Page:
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Sacred Sage: Salvia coccinea -- An American Subtropical Treasure

Feb 27, 2017

Sacred Sage: Salvia coccinea -- An American Subtropical Treasure

Although it probably originated somewhere in Mexico, Tropical Sage (Salvia coccinea) existed in the American Southeast prior to European exploration of the New World. Having naturalized in the time before Christopher Columbus arrived, it is considered an American native plant.

One mystery about the vigorous, bright-blossomed S. coccinea concerns who first collected the plant for botanical study. However, the scientific name is traced back to a German scholar named Andreas Ernst Etlinger who was a friend of Carl Linnaeus, the father of scientific classification.

Etlinger wrote about S. coccinea in his 1777 doctoral thesis De Salvia dissertatio inauguralis, a document that is notable for being an early botanical monograph about the Salvia genus.

Many Common Names

S. coccinea has a number of common names other than Tropical Sage. They include Blood Sage, Hummingbird Sage, Scarlet Sage and Texas Sage. Each one provides a key detail about the species: First, its tubular flowers are often a deep scarlet or other shade of red that attracts hummingbirds. However, other colors of Tropical Sage exist, including lavender. Second, Texas is home to Tropical Sage along with Alabama, Florida, Georgia, Hawaii, Louisiana, South Carolina and a single county in Ohio. Puerto Rico and the Virgin Islands are other U.S. sites where it has naturalized.

Aside from Mexico, Tropical Sage is native to other parts of Central America and to South America as well. It has naturalized in parts of Europe and Africa, including the island of Madagascar where it grows in the shady Agnalazaha forest. The people of Madagascar call it Romba madinika and use its leaves to treat for parasites.

Medical Research

Tropical Sage isn't edible, but the ASPCA notes that it isn't poisonous for pets roaming in gardens. Yet creating teas or tinctures from this plant probably isn’t a good idea, because there are some reports about it causing gastric disturbance.

Medical researchers have concluded that the phytochemicals of Tropical Sage show potential for fighting illnesses caused by inflammation and oxidative stress. Oxidative stress causes unstable atoms called free radicals to damage cells, such as in cancer and cardiovascular disease.

Fine Nectar Plants

At Flowers by the Sea, we grow Salvias for their beauty and ability to feed our favorite small wildlife -- butterflies, honeybees and hummingbirds. Wild Tropical Sage and its cultivars are excellent for gardens designed to attract pollinators. That's why the Tampa, Florida, Museum of Science and Industry named S. coccinea, its "number-one nectar plant."

Tropical Sage provides an abundant supply of nectar, because it blooms from spring to fall. Its small, green leaves are fuzzy, heart shaped and serrated at the edges. In warm zones, the foliage remains green nearly year round.

We limit our selection of Tropical Sage to the cultivars we consider to be the best, most long blooming and easiest to grow. They are tender perennials in USDA Cold Hardiness Zones 9 to 11 and excellent bedding plants in areas with colder winters.

These are Salvias that appreciate rich soil and average watering based on local rainfall. They do well in full sun to partial shade wherever you need a big splash of color. Try them in patio containers or massed as part of a border. Here are some details about the varieties we grow:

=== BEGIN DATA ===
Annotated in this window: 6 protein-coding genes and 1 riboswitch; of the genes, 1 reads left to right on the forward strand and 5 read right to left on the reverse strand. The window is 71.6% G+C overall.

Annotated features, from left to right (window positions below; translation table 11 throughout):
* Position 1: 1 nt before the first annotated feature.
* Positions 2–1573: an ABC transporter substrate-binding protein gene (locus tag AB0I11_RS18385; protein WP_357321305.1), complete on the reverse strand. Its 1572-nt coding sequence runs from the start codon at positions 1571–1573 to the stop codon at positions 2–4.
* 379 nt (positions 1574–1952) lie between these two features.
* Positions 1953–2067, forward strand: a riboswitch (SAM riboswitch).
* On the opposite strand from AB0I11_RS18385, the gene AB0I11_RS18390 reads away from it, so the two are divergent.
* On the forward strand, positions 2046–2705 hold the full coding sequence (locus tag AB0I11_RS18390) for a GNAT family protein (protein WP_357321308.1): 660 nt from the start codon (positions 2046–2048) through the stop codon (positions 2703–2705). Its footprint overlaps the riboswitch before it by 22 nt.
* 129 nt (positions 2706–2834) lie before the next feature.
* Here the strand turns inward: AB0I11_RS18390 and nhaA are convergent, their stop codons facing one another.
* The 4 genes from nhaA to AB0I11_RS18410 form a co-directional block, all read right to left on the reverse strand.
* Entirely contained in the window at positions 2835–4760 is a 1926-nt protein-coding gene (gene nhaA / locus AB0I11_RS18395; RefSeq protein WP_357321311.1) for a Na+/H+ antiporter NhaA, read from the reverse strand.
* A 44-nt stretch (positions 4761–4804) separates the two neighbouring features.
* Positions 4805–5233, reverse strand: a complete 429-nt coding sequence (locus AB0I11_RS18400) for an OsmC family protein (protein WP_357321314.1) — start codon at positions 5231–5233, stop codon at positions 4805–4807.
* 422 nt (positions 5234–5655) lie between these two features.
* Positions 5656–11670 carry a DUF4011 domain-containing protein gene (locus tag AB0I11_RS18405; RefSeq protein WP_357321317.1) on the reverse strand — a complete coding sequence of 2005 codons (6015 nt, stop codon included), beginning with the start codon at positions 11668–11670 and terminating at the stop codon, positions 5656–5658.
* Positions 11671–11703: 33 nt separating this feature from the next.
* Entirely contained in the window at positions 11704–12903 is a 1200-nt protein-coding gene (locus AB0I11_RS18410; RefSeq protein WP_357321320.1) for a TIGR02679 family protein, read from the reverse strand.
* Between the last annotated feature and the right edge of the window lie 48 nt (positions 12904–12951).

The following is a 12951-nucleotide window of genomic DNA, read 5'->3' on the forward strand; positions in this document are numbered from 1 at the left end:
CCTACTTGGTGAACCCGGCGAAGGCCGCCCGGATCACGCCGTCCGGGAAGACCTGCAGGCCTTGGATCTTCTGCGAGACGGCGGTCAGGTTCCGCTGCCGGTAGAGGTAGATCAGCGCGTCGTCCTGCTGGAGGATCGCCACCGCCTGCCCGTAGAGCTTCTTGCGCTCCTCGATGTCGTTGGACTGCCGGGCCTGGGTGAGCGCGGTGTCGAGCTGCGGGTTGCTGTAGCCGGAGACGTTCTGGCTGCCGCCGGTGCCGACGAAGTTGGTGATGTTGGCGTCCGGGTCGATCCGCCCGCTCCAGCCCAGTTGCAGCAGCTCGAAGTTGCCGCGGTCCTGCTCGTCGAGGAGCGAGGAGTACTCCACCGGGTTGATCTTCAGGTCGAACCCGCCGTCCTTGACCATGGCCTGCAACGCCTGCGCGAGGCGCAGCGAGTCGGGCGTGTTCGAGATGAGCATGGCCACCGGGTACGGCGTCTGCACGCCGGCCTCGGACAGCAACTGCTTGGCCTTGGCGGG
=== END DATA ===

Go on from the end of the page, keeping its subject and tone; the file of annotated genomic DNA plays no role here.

Vermilion Tropical Sage (Salvia coccinea 'Vermilion')

  • Orange flowers
  • Green and purple calyxes
  • 72 inches tall in bloom, 48 inches wide

Lady in Red Tropical Sage (Salvia coccinea 'Lady in Red')

  • Red flowers
  • Green calyxes
  • 36 inches tall in bloom, 24 inches wide (not the dwarf variety)

Brenthurst Tropical Sage (Salvia coccinea 'Brenthurst')

  • Coral-pink flowers
  • Dark green calyxes
  • 30 inches tall in bloom, 18 inches wide

Snow Nymph White Tropical Sage (Salvia coccinea 'Snow Nymph')

  • Pure white flowers
  • Green calyxes
  • 36 inches tall in bloom, 24 inches wide

Coral Nymph Tropical Sage (Salvia coccinea 'Coral Nymph')

  • Peachy pink-to-white flowers
  • Reddish-green calyxes
  • 12 inches tall and wide

Forest Fire Tropical Sage (Salvia coccinea 'Forest Fire')

  • Fire-engine red flowers
  • Reddish-black calyxes
  • 24 to 36 inches tall, 24 inches wide

Summer Jewel Red Tropical Sage (Salvia coccinea 'Summer Red Jewel')

  • Bright red flowers
  • Reddish-green bracts
  • 24 to 36 inches tall, 24 inches wide

Summer Jewel Pink Tropical Sage (Salvia coccinea 'Summer Pink Jewel')

  • Showy bright pink and white flowers
  • Green bracts
  • 24 to 36 inches tall, 24 inches wide

Summer Jewel Lavender Tropical Sage (Salvia coccinea 'Summer Jewel Lavender'

  • Dusty lavender flowers
  • Green and purple calyxes
  • 24 inches tall in bloom, 18 inches tall

Summer Jewel White Tropical Sage (Salvia coccinea 'Summer Jewel White')

  • Pure white flowers
  • Green calyxes
  • 24 inches tall in bloom, 18 inches wide)

False Tropical Sage (Salvia pseudococcinea)

  • Red flowers
  • Green calyxes
  • 60 inches tall in bloom, 36 inches wide

Questions About Variability
Similar to another species commonly called Scarlet Sage (S. splendens), Tropical Sage is one of those species for which many variations exist. For example, we sell a tall variety of Lady in Red whereas a number of other companies use the same name for dwarf varieties.

If you have questions about the variability of sizes, flower colors or any other matters regarding Tropical Sage or other Salvias, please contact us. We're always willing to share information.

Updated 27 February 2017


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